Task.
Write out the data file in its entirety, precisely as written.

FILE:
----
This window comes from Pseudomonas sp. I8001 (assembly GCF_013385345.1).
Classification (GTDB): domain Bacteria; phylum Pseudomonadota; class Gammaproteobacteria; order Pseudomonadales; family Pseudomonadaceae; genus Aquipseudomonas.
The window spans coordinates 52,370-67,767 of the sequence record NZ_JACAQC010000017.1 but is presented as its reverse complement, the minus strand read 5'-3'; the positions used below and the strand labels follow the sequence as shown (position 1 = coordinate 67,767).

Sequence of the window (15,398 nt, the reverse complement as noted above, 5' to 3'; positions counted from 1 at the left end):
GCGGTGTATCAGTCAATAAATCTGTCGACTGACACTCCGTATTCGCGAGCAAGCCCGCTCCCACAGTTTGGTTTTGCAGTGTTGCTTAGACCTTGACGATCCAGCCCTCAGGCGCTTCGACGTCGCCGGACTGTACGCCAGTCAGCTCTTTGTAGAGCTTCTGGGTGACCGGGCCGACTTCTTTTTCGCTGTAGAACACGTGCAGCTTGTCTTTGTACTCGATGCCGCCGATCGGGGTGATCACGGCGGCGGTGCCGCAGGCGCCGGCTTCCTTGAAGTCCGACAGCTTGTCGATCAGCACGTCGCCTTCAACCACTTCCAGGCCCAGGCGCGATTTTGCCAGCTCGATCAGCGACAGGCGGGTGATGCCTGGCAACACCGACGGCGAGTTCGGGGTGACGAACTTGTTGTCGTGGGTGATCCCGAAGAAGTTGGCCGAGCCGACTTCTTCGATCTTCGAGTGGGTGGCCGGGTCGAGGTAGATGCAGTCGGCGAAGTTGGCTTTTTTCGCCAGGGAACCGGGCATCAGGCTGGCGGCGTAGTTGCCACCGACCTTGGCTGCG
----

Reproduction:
This window comes from Pseudomonas sp. I8001 (assembly GCF_013385345.1).
Classification (GTDB): domain Bacteria; phylum Pseudomonadota; class Gammaproteobacteria; order Pseudomonadales; family Pseudomonadaceae; genus Aquipseudomonas.
The window spans coordinates 52,370-67,767 of the sequence record NZ_JACAQC010000017.1 but is presented as its reverse complement, the minus strand read 5'-3'; the positions used below and the strand labels follow the sequence as shown (position 1 = coordinate 67,767).

Sequence of the window (15,398 nt, the reverse complement as noted above, 5' to 3'; positions counted from 1 at the left end):
GCGGTGTATCAGTCAATAAATCTGTCGACTGACACTCCGTATTCGCGAGCAAGCCCGCTCCCACAGTTTGGTTTTGCAGTGTTGCTTAGACCTTGACGATCCAGCCCTCAGGCGCTTCGACGTCGCCGGACTGTACGCCAGTCAGCTCTTTGTAGAGCTTCTGGGTGACCGGGCCGACTTCTTTTTCGCTGTAGAACACGTGCAGCTTGTCTTTGTACTCGATGCCGCCGATCGGGGTGATCACGGCGGCGGTGCCGCAGGCGCCGGCTTCCTTGAAGTCCGACAGCTTGTCGATCAGCACGTCGCCTTCAACCACTTCCAGGCCCAGGCGCGATTTTGCCAGCTCGATCAGCGACAGGCGGGTGATGCCTGGCAACACCGACGGCGAGTTCGGGGTGACGAACTTGTTGTCGTGGGTGATCCCGAAGAAGTTGGCCGAGCCGACTTCTTCGATCTTCGAGTGGGTGGCCGGGTCGAGGTAGATGCAGTCGGCGAAGTTGGCTTTTTTCGCCAGGGAACCGGGCATCAGGCTGGCGGCGTAGTTGCCACCGACCTTGGCTGCG